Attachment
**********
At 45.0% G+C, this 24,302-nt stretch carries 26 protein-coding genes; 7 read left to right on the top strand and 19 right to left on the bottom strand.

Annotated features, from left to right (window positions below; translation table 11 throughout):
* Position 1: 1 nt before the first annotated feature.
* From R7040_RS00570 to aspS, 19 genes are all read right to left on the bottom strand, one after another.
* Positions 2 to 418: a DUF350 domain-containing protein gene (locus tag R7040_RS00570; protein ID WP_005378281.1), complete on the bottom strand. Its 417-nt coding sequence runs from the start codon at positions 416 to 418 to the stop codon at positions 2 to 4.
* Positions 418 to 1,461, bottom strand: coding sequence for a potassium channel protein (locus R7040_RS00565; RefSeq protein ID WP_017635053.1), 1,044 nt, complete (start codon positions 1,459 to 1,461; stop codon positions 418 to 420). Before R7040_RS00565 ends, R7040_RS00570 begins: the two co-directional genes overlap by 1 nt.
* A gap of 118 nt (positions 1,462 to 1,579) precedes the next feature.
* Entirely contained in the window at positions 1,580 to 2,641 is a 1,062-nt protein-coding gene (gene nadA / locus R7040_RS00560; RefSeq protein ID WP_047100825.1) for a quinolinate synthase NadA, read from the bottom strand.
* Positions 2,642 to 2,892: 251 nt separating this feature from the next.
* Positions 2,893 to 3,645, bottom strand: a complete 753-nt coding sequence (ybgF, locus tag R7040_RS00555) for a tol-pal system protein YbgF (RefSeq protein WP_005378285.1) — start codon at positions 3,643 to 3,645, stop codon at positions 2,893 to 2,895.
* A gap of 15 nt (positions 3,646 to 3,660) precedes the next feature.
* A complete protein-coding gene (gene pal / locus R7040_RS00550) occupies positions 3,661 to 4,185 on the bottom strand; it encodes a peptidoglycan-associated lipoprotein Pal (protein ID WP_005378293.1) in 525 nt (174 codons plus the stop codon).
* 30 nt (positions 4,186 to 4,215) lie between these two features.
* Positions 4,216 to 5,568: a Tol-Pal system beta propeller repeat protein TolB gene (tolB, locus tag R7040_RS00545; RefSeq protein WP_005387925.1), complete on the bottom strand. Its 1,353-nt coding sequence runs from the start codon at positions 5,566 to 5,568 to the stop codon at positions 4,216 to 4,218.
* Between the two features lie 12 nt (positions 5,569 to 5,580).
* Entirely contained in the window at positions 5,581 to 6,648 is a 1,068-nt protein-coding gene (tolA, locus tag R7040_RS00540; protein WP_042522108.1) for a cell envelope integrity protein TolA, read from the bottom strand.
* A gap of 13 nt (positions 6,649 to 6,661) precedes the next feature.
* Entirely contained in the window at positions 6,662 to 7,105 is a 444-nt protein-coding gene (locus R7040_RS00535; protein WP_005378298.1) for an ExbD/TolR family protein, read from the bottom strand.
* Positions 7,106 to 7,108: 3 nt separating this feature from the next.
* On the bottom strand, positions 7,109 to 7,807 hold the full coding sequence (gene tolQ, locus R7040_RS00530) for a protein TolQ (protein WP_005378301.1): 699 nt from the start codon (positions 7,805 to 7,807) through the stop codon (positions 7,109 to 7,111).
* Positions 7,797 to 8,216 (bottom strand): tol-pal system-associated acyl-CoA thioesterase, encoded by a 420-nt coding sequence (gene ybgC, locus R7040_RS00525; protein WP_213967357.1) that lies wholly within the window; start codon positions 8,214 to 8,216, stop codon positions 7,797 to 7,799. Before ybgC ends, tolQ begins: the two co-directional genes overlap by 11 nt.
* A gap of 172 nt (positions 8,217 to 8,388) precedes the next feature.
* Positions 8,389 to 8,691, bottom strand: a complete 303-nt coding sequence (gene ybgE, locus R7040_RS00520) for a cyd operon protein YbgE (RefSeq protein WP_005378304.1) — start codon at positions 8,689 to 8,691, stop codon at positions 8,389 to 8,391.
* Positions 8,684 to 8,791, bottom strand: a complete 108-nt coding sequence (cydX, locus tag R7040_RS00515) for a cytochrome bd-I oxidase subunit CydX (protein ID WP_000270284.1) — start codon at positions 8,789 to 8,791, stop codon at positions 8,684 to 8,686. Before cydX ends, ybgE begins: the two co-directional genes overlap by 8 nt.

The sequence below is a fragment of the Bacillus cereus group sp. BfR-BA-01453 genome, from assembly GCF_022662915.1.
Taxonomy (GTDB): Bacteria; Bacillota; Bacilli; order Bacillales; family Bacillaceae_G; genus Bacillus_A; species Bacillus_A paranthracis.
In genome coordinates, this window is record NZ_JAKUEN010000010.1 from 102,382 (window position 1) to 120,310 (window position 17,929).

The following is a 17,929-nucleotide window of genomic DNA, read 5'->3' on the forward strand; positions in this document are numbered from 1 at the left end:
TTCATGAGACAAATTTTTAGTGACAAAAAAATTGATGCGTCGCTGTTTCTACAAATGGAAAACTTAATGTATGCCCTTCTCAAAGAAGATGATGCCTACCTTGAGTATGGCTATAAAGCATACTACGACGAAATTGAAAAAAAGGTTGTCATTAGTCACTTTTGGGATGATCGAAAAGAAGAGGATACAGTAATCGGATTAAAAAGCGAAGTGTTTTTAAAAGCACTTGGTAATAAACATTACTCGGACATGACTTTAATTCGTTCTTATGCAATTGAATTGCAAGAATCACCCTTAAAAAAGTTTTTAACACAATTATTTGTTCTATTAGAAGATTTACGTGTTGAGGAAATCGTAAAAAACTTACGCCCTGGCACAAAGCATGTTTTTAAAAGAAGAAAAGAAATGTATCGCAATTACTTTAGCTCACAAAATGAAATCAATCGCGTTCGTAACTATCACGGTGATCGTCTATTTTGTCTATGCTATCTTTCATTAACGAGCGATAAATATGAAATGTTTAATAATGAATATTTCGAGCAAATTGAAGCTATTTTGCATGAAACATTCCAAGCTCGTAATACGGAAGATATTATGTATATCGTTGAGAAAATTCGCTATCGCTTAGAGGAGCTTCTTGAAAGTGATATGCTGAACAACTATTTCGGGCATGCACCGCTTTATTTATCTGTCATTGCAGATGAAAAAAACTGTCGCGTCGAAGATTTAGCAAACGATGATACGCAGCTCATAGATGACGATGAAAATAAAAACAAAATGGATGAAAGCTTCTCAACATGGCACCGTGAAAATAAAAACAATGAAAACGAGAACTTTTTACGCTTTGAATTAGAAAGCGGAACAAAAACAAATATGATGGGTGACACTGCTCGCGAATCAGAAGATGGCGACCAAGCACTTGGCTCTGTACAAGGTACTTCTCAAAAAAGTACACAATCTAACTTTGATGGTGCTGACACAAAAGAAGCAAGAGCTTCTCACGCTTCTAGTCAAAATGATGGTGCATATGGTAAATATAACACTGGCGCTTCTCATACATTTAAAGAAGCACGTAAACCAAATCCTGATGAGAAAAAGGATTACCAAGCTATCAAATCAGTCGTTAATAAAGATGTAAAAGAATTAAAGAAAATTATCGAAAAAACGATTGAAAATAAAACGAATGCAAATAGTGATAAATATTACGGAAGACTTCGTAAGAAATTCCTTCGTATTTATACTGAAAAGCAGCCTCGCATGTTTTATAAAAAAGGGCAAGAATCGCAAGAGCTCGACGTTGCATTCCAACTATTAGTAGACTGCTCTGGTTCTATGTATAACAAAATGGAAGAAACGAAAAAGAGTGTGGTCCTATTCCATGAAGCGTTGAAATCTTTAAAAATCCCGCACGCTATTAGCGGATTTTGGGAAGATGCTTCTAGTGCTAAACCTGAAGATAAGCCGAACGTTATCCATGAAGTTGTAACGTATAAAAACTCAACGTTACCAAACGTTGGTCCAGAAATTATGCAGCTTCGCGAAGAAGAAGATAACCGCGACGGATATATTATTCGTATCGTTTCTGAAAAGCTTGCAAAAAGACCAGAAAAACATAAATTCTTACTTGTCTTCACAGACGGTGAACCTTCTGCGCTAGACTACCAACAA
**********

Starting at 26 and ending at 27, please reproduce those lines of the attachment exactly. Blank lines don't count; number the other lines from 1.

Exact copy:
Taxonomy (GTDB): Bacteria; Bacillota; Bacilli; order Bacillales; family Bacillaceae_G; genus Bacillus_A; species Bacillus_A paranthracis.
In genome coordinates, this window is record NZ_JAKUEN010000010.1 from 102,382 (window position 1) to 120,310 (window position 17,929).